• Partial thickness burns (mid-dermal);
  • Partial thickness burns (deep-dermal);
  • Full-thickness burns.

Anatomy of the skin picture


Superficial burns

These burns are usually red, moist and very painful. The outermost layer of the skin is involved (the epidermis) and there may be blisters present. Healing generally occurs within 7-10 days with minimal or no scarring.

Partial-thickness burns

  • Mid-dermal: The outermost layer of skin in lost, as well as parts of the dermis (the next layer of skin). The burn is pink in colour, with small white patches. The skin still blanches on pressure and is painful. Healing occurs in 7-14 days depending on the degree of skin destruction. Some mild pigmentation or scarring may result.
  • Deep-dermal burns: Here there is deeper dermal destruction. The burn appears white and does not blanche on pressure. The skin is insensitive and takes a longer period of time to heal, with scarring.

Full-thickness burns

Full thickness burns extend deep down into the dermis. The burn is leathery, ranges in colour from white/gray/black and is non-painful. There is loss of sensation and it does not blanch on pressure. Healing occurs from around the edges of the surrounding skin but the process is slow, with scarring and contracture.
 

How are burns diagnosed?

When you have suffered a severe burn, the doctor may order some of the following tests. Blood is taken from your arm, for:

  • Full blood picture;
  • Urea & electrolytes;
  • Arterial blood gases with carboxyhaemoglobin;
  • Coagulation profile;
  • Blood for cross match and group and hold.

The urine is also analysed for creatinine phosphokinase and urine myoglobin, which are substances that may be released by the muscles and heart, especially in electrical injuries.
Some imaging studies that may be considered include:

  • A chest x-ray may be performed if there is the possibility that you have sustained an inhalation injury;
  • Other x-rays may be ordered if you have any other associated injuries;
  • CT scans may be performed to identify other accompanying injuries.

 

Prognosis of burns

Superficial burns heal in days to weeks without scarring. Deeper partial thickness burns take weeks to heal and may be associated with scarring. Full thickness burns require skin grafting. Burns that involve more than 90% of the body surface, or more than 60% in an elderly person, are usually fatal.
 

Treatment of burns

First aid for minor burns

  • It is important to calm and reassure the burnt patient;
  • If the skin is unbroken, cool water should be run over the affected area or the area should be soaked in a cool water bath (not ice cold) for at least 20 minutes;
  • The burn should then be covered with a dry, sterile bandage, clean dressing or plastic covering such as cling wrap;
  • Simple analgesics such as non-steroidal anti-inflammatories (ibuprofen) or paracetemol can help relieve pain and swelling’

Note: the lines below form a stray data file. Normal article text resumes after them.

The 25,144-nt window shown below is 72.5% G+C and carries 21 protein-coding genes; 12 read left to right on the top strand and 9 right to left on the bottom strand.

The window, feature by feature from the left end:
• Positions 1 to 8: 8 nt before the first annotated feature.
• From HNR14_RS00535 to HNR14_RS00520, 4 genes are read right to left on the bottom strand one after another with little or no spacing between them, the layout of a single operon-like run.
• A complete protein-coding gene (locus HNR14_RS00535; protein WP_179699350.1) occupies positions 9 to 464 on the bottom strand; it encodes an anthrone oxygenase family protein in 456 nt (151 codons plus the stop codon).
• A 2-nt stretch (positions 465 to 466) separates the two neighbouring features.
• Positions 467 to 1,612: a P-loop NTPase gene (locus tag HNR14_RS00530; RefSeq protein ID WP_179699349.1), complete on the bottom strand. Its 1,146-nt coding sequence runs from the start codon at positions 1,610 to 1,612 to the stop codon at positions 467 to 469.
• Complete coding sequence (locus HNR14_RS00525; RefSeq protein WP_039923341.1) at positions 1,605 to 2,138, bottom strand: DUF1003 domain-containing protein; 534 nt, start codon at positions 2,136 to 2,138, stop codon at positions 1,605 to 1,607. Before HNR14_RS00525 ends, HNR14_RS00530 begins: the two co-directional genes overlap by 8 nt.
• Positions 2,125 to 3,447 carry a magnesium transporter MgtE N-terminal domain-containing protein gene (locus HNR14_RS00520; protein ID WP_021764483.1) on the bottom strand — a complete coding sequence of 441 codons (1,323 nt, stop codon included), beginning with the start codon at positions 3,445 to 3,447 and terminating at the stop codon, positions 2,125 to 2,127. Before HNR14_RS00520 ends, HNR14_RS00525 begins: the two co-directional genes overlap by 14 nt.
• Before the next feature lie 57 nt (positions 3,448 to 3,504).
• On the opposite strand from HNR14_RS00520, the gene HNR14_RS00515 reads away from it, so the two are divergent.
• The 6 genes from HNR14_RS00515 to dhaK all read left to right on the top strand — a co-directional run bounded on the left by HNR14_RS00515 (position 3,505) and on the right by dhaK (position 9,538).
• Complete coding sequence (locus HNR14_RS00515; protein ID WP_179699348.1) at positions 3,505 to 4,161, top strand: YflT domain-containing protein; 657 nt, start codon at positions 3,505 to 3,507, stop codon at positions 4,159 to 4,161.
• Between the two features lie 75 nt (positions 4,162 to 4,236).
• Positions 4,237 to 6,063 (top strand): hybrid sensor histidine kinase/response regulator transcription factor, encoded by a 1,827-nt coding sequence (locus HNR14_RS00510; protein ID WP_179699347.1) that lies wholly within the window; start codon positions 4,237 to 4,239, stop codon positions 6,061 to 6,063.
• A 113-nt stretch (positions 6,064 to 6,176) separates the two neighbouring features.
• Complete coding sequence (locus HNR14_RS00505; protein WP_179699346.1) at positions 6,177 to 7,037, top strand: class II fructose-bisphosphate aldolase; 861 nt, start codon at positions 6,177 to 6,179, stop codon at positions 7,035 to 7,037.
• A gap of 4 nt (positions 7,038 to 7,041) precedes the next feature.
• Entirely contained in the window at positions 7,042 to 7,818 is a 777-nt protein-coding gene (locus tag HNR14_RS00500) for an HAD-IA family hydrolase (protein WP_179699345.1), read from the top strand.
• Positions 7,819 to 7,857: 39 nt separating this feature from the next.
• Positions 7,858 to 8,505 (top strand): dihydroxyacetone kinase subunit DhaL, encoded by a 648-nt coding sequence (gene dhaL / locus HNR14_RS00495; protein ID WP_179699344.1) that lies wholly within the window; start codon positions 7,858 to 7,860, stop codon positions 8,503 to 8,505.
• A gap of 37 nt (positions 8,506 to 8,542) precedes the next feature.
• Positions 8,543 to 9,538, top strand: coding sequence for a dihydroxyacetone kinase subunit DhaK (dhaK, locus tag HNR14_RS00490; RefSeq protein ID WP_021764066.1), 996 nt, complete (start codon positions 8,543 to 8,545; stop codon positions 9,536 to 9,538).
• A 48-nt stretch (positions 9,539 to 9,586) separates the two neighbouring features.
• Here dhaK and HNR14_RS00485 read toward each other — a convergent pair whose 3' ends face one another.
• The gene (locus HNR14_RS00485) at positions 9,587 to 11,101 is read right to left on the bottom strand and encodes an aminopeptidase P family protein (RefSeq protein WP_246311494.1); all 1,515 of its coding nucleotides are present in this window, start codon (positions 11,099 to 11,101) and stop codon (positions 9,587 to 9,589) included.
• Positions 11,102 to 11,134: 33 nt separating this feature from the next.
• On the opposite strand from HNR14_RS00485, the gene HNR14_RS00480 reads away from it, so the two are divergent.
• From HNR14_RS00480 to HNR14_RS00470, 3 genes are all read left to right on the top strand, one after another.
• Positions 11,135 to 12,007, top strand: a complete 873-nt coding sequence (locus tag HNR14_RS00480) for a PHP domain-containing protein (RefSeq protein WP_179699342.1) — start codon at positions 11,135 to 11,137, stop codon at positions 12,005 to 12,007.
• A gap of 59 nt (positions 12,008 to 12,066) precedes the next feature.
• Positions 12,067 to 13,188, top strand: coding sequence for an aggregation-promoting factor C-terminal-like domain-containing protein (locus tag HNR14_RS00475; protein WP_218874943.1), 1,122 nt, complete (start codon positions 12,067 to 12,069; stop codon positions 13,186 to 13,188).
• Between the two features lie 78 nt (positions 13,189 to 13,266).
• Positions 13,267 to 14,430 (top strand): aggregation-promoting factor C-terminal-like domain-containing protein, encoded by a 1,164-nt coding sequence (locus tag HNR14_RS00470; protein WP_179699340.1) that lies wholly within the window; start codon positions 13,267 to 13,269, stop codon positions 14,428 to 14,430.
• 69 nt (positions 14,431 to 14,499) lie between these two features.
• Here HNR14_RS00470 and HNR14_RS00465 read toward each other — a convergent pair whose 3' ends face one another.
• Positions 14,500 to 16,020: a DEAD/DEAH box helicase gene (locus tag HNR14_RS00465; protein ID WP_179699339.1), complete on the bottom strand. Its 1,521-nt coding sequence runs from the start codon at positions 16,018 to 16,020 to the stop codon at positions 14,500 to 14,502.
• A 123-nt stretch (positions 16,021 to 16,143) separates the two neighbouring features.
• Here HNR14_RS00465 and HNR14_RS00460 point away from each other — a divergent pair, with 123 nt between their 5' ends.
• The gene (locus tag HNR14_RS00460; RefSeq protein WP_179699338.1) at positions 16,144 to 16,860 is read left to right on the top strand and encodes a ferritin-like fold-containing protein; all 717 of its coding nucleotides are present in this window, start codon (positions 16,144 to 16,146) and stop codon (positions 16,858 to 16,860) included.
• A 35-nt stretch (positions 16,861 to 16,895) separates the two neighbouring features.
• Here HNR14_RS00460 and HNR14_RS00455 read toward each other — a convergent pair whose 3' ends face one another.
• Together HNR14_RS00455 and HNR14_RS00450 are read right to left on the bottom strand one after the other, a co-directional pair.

• It is recommended that you should visit a health professional as soon as possible – superficial burns usually heal without further treatment. However, deeper or larger burns, or those located on special areas (hands, feet, face, groin) may require further treatment;
  • Your tetanus immunisation status should be checked and up to date.

First aid for major burns

  • If someone is on fire, they should follow the instructions to STOP, DROP, and ROLL. The burnt patient should be wrapped in a thick material / blanket to smother the flames and extinguished with water;
  • The emergency number 000 should be dialed and an ambulance called;
  • Before the burns are treated, the burning agent must be stopped from inflicting further damage. Burnt or smothering clothing or those soaked with chemicals should be immediately removed;
  • Next, resuscitation according to the ABC’s – Airway, Breathing and Circulation should be promptly commenced. Ensure that the burnt patient’s airway is not blocked. If there is any obstruction, attempts to open the airway by laying them on the side, using a head tilt and chin lift should be commenced;
  • Next, the person’s breathing should be checked. If there is absence of breath sounds and no chest wall movement, rescue breathing and/or CPR should be commenced;
  • The burnt area should be covered with a clean cloth and any blisters should remain intact. The burnt body part should be protected from pressure and friction;
  • You should continue to monitor the patient’s vital signs including their pulse, breathing rate and blood pressure, until medical help arises.

Hospitalisation is sometimes necessary for optimal care of burn injuries. In the hospital setting, treatment such as elevating a severely burned limb above the level of the heart to prevent swelling, is more easily accommodated. In addition, burns that affect special areas may be best managed under expert advice, to ensure that essential daily functions, such as walking or eating, are preserved.
With superficial burns, topical treatments such as silver sulfadiazine cream are applied to the affected areas. This cream helps prevent infection and forms a seal to prevent further bacteria from entering the wound. A sterile bandage or gauze may be applied to protect the burned area from soil and further injury.
With more severe burns, the patient may be dehydrated and require large amounts of fluid, which are best given through the veins. Destruction of muscle tissue is also managed with administering large amounts of fluid. This helps dilute the myoglobin in the blood, preventing damage to the kidneys. Ensuring that the burnt area is kept clean is also important, to prevent development of infection. This is best achieved by gently cleaning the burns with sterile water and changing the bandages on a regular basis.